Aims/hypothesis: Diabetes mellitus is associated with increased mortality in subjects with acute myocardial infarction (AMI). We aimed to estimate the risk of mortality in AMI patients with and without diabetes using the urinary albumin : creatinine ratio (ACR).
Methods: This is a prospective study of 121 consecutive, non-selected diabetic AMI patients, 121 age- and sex-matched non-diabetic AMI patients and 61 diabetic non-AMI outpatients as control subjects. All data were obtained during the first 7 days of hospitalisation and each AMI patient was followed for a period of exactly 3 years. Baseline ACR RIA measurements were made on the 1st, 3rd and 7th days of admission.
Results: Adjusted ACR values were significantly higher in the diabetic AMI patients than in the diabetic control outpatients ( p<0.0001), and a significant difference was observed between the weekly ACR slopes for these two groups ( p<0.0001). Microalbuminuria was more prevalent in the diabetic AMI patients than in the non-diabetic AMI patients on the 1st day (62% vs 46%, p=0.01) and 3rd day (41% vs 29%, p=0.04). Among the AMI patients with normoalbuminuria (ACR <30 microg/mg), the mortality rate was 11.6% for the patients without diabetes and 33.8% for those with diabetes ( p=0.001). The mortality rate was much higher among the AMI patients with microalbuminuria (ACR >/=30 microg/mg) and similar for the diabetic (68.0%) and non-diabetic patients (74.3%). In a multivariable Cox model, ACR ( p<0.0001) and diabetes status ( p=0.01) were associated with adverse outcome even when several other clinical variables were included in the model. Furthermore, a negative interaction was found between diabetes and ACR ( p=0.01).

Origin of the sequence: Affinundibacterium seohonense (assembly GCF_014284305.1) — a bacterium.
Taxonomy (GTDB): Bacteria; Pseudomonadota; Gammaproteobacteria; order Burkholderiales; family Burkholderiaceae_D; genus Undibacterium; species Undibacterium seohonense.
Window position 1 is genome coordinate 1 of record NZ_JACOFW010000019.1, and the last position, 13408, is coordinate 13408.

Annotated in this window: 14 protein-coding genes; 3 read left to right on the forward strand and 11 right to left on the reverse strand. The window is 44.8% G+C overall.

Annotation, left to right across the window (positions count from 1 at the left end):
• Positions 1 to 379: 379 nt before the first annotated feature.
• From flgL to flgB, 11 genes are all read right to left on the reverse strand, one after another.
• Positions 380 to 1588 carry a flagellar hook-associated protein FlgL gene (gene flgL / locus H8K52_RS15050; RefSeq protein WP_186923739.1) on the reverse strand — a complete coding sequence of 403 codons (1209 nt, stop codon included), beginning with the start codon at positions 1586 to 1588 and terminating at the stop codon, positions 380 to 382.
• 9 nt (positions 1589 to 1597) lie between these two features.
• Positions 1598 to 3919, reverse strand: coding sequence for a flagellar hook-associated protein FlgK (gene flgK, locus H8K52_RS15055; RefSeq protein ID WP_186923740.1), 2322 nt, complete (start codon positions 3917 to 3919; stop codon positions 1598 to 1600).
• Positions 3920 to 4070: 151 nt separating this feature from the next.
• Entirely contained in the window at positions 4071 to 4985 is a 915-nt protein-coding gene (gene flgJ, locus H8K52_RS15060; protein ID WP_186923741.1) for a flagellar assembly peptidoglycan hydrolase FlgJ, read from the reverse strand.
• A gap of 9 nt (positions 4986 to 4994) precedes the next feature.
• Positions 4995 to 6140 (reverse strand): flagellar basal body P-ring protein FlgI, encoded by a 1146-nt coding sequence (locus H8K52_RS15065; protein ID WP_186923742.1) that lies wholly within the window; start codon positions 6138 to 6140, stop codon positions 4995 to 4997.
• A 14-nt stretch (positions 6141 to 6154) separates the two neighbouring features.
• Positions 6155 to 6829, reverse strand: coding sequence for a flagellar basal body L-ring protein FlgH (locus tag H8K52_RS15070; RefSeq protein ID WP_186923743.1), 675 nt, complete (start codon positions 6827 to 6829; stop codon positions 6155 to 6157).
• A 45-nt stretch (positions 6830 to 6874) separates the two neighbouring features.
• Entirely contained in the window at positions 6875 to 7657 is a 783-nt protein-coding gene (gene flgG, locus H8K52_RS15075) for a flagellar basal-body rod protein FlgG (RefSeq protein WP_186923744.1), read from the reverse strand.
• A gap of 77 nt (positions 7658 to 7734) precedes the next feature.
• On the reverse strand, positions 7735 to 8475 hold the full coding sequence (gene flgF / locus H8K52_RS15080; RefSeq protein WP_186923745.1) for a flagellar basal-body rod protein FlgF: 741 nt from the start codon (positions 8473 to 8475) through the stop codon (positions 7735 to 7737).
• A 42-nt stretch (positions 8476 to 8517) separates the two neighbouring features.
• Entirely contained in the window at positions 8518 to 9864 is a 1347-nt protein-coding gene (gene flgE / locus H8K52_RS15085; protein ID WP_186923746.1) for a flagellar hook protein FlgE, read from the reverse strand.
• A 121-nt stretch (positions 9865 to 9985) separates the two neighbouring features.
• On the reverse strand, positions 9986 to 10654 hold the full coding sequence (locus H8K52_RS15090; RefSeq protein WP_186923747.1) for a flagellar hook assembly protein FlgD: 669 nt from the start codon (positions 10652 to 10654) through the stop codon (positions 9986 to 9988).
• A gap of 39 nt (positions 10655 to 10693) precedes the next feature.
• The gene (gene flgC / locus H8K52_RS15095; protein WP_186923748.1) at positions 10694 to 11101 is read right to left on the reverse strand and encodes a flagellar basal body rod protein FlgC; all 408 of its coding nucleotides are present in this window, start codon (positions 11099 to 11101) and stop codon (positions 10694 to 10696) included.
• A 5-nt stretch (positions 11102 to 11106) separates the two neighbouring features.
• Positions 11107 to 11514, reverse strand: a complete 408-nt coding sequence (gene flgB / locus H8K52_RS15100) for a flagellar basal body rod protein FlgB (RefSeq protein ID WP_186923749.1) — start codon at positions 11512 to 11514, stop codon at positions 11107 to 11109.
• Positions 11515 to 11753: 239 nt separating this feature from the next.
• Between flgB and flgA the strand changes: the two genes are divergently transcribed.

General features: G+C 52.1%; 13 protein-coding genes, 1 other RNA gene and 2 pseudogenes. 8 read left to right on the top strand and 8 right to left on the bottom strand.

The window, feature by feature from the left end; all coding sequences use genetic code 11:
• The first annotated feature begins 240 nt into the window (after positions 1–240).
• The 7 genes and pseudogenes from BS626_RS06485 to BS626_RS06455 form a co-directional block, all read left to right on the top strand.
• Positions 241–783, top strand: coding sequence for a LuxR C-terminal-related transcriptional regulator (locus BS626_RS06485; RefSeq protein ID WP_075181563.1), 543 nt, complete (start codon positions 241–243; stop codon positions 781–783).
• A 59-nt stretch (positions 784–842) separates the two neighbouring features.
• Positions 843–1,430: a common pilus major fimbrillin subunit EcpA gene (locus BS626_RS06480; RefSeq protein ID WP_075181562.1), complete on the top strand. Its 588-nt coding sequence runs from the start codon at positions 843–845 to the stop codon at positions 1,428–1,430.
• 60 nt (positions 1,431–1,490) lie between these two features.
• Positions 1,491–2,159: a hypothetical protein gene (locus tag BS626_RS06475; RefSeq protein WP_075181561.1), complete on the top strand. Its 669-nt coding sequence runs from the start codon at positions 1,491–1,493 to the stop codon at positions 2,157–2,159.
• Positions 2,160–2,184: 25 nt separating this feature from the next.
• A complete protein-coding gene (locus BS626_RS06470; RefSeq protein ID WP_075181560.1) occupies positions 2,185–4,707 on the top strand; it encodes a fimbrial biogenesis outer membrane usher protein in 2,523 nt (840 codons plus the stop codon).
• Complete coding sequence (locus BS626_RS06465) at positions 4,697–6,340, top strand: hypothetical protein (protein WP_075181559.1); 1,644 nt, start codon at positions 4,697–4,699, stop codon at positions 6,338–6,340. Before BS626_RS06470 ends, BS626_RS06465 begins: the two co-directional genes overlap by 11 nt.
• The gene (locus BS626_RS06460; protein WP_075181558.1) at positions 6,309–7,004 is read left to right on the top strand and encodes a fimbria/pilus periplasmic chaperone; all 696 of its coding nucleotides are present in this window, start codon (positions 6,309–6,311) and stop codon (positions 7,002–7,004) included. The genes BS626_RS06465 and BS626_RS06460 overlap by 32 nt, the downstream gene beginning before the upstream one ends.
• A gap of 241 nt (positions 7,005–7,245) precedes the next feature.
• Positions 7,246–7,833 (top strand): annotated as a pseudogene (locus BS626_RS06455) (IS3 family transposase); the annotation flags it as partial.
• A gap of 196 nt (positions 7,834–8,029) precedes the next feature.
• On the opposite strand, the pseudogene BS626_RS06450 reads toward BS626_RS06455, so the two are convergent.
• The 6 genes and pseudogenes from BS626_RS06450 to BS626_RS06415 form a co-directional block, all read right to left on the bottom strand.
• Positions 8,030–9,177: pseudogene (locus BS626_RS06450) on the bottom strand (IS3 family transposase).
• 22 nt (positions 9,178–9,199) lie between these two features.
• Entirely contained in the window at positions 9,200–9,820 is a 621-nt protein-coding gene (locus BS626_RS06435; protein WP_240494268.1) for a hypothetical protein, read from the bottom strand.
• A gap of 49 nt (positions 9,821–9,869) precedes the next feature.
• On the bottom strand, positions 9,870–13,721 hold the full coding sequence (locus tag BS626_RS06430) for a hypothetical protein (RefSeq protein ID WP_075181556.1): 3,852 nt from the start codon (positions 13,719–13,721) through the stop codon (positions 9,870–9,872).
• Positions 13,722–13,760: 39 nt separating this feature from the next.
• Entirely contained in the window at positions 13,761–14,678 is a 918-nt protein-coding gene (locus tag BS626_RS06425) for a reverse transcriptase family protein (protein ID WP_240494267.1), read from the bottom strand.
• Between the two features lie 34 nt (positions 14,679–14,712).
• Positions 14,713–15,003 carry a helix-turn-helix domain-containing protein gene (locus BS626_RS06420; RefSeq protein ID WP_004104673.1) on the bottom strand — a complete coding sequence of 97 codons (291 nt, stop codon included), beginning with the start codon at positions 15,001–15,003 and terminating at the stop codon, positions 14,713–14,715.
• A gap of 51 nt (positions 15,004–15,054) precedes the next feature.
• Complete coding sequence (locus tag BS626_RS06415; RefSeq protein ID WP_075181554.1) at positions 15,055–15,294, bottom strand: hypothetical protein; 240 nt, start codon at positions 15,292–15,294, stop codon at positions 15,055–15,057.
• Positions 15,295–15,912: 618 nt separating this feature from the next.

Conclusions/interpretation: Microalbuminuria frequently occurs in diabetic and non-diabetic AMI patients during the first 3 days of admission to hospital and can be used to identify subjects at high risk of mortality.